It also makes it easier since the football Giants are still undefeated and currently the tops in the toughest division in the NFL. Now that everyone’s favorite, glamorous Super Bowl pick, the Cowboys, have finally lost to a team they were predicted to defeat (where was the vaunted defense against the Redskins?) maybe the Jints will finally get their due and be recognized as one of the best teams in the league. I’m definitely looking forward to the Dallas–New York game the first week of November. Oh, yes, and my thanks to the Bears for taking out the Eagles last night and adding to the Giants’ supremacy in the division.

I know, I know, the game can humble you, and the Giants could be another injury or bad game away from a fall. But as of now, they are still the reigning champs, and they look darned good so far, so I might as well smile while I can and forget the lousy baseball season (my favorite AL team, the A’s, didn’t even contend) until next year.

Saturday, September 27, 2008

Rudy II

If you have ever seen the film Rudy, then you know that it’s about a kid who wills his way onto the Notre Dame Fighting Irish football team against incredible odds. Rudy is a 1993 film directed by David Anspaugh. It is an account of the life of Daniel "Rudy" Ruettiger who harbored dreams of playing football at the University of Notre Dame despite significant obstacles. It was the first movie the Notre Dame administration allowed to be shot on campus since Knute Rockne, All American in 1940. In 2005 Rudy was named one of the best 25 sports movies of the previous 25 years in two polls by ESPN (#24 by a panel of sports experts, and #4 by espn.com users).
In the movie, the main character Rudy Ruettiger defies all odds to make the team. He doesn’t have the grades, so he goes to another college to get them, and he doesn’t have the money, but he works his tail off to get to the necessary funds. Rudy wasn’t a very good football player—he was slow and undersized—but he wouldn’t take no for an answer and eventually made the team at Notre Dame. He gets in for one play late in a meaningless game and his teammates pull for him, because the one thing he has cannot be denied—and it’s called “desire.”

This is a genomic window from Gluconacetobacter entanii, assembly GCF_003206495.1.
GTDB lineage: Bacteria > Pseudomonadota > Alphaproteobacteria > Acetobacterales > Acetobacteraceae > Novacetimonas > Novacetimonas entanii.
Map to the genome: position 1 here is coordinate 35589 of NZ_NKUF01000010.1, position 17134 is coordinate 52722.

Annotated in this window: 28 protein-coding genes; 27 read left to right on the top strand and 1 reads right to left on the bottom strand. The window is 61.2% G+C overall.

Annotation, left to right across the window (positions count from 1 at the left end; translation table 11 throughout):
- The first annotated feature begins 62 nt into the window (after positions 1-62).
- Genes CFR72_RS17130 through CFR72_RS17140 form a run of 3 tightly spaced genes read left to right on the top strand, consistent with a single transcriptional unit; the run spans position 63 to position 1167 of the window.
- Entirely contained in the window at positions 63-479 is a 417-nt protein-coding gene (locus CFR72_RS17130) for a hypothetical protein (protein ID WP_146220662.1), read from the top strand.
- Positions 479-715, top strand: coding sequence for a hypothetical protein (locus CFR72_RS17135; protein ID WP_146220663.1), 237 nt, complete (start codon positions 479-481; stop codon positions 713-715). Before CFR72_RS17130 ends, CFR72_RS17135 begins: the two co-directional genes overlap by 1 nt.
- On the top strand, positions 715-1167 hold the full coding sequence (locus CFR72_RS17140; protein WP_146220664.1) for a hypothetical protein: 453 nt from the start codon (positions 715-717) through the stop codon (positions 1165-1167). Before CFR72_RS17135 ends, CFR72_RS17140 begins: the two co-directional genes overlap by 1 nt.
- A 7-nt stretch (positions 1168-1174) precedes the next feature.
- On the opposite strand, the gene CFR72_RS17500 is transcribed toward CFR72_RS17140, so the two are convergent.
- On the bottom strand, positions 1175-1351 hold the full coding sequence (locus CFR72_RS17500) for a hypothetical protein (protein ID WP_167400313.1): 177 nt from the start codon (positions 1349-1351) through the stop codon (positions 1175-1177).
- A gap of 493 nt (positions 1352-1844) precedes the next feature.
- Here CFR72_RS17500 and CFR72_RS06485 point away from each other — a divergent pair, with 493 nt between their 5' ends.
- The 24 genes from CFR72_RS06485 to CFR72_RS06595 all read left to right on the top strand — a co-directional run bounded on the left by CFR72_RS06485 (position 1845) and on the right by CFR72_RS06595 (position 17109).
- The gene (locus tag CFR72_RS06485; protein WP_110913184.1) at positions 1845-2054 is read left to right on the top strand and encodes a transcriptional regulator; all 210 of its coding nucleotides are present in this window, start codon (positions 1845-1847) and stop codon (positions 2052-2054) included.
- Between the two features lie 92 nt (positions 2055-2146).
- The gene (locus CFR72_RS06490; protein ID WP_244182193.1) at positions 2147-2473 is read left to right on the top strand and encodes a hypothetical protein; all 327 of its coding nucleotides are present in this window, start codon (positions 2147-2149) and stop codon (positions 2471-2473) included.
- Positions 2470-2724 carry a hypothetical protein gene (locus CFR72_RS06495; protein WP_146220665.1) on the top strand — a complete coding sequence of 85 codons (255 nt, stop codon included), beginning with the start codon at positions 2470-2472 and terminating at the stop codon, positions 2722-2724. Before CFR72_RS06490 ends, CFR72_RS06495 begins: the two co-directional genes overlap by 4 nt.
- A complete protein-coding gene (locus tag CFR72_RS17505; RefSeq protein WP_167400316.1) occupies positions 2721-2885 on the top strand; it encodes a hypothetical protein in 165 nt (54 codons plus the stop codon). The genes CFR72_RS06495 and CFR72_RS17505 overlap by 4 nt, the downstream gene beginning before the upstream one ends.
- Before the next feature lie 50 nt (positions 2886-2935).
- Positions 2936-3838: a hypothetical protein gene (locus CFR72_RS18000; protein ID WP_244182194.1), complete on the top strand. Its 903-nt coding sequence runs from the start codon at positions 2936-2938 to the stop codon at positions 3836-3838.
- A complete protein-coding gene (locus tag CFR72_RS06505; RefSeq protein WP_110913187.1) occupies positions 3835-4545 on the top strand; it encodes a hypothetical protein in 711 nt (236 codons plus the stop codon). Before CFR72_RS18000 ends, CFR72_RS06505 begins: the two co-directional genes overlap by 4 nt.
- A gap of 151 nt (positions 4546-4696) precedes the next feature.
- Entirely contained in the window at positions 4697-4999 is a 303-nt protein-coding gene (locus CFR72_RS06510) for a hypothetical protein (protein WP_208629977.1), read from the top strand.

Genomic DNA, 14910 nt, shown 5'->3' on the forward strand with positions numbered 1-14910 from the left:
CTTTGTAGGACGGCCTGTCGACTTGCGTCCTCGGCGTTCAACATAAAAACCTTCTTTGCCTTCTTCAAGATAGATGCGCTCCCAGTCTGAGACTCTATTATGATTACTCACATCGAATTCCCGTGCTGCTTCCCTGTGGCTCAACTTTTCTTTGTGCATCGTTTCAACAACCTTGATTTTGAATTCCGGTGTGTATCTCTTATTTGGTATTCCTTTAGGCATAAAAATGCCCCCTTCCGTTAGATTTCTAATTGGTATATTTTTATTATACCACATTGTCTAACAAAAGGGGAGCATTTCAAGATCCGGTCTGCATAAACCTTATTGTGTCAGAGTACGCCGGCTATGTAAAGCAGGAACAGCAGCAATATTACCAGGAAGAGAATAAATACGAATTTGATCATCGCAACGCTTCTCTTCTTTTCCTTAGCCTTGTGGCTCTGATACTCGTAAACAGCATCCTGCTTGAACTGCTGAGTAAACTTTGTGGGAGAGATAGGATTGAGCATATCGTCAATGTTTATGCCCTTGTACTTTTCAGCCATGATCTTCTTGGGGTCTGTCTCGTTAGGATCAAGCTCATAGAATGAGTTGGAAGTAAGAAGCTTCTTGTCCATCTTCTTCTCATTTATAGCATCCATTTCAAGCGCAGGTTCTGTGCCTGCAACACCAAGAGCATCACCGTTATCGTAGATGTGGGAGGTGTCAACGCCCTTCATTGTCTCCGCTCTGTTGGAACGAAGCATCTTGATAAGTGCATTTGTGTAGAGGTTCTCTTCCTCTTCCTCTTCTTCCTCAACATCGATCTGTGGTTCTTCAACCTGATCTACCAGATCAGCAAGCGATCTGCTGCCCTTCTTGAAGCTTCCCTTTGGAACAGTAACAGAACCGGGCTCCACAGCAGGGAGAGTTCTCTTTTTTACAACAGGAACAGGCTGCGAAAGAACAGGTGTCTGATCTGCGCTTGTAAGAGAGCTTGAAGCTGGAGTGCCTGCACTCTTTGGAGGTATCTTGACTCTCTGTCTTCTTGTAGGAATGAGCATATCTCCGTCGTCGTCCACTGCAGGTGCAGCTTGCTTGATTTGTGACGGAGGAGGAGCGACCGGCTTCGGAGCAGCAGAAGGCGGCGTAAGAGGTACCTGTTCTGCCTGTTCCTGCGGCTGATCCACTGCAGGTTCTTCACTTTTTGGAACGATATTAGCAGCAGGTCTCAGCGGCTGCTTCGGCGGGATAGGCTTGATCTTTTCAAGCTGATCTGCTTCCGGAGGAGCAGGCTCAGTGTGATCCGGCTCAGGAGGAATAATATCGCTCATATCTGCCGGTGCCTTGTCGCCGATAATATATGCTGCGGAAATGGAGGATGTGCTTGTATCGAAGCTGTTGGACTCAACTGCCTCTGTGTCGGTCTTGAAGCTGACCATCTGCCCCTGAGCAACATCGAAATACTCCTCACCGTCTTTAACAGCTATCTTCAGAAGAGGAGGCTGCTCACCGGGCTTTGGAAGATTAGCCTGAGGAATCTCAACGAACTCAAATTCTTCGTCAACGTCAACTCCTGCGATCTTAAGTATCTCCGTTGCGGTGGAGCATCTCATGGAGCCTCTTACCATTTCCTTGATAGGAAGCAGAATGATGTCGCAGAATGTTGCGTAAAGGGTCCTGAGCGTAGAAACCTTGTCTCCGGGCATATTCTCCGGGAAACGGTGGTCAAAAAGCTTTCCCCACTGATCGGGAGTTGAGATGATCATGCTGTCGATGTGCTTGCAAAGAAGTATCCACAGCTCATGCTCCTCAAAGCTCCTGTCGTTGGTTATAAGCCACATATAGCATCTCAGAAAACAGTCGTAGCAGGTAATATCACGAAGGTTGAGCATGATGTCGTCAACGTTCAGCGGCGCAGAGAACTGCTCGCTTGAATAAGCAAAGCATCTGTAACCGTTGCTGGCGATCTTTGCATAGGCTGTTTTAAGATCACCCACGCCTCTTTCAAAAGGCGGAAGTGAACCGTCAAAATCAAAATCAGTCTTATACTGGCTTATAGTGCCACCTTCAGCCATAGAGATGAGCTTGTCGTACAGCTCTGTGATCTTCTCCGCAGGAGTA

This movie is significant to me because I happen to know a real-life Rudy. His name is Christopher Gurries, and he is the son of my best friend from high school. Chris walked-on at Notre Dame and miraculously made the team. A star at Bishop Manogue High School in Reno, he was a very good football player. Since no major Division I colleges recruited him, he decided to not play football and attend Notre Dame.
During his freshman year, Gurries walked on and although he didn’t make the team that time, he didn’t give up, either. This off-season, he worked hard and trained like crazy. Well, it all paid off; because Gurries made the team as one of the few walk-ons to successfully make the varsity.
Whether he gets significant playing time is another question entirely. But, it doesn’t matter—because he made the team and will be able to tell his kids and grandchildren that along with Knute Rockne, Joe Montana and the Gipper, he played for the Fighting Irish and made the squad.
Congratulations to Christopher Gurries. You’re our Rudy and we admire your passion. Look for him this year if you ever get the chance to watch a Notre Dame game. He’s number 38, a 5’10” 180 lb. long snapper and wide receiver with a heart bigger than South Bend.

Wednesday, September 10, 2008

Yo, Meathead!

I was planning on posting after the first week of NFL games were finished, but our puppy just got spayed, and one of her medications gave her severe diarrhea for a few days. Yuck! Believe me, I’d rather be posting than cleaning up messes like that!

I’ve been keeping my eye on the Mets lately. I hope they don’t have another late-season collapse like they did last year, humiliating the franchise and their fans as Philadelphia came from 7 games back with 17 to play to win the NL East and knock the Amazin’s out of the playoff chase on the last day of the 2007 season. Is there the same kind of potential swoon in the 2008 version of the team? I don’t think so, and here’s why: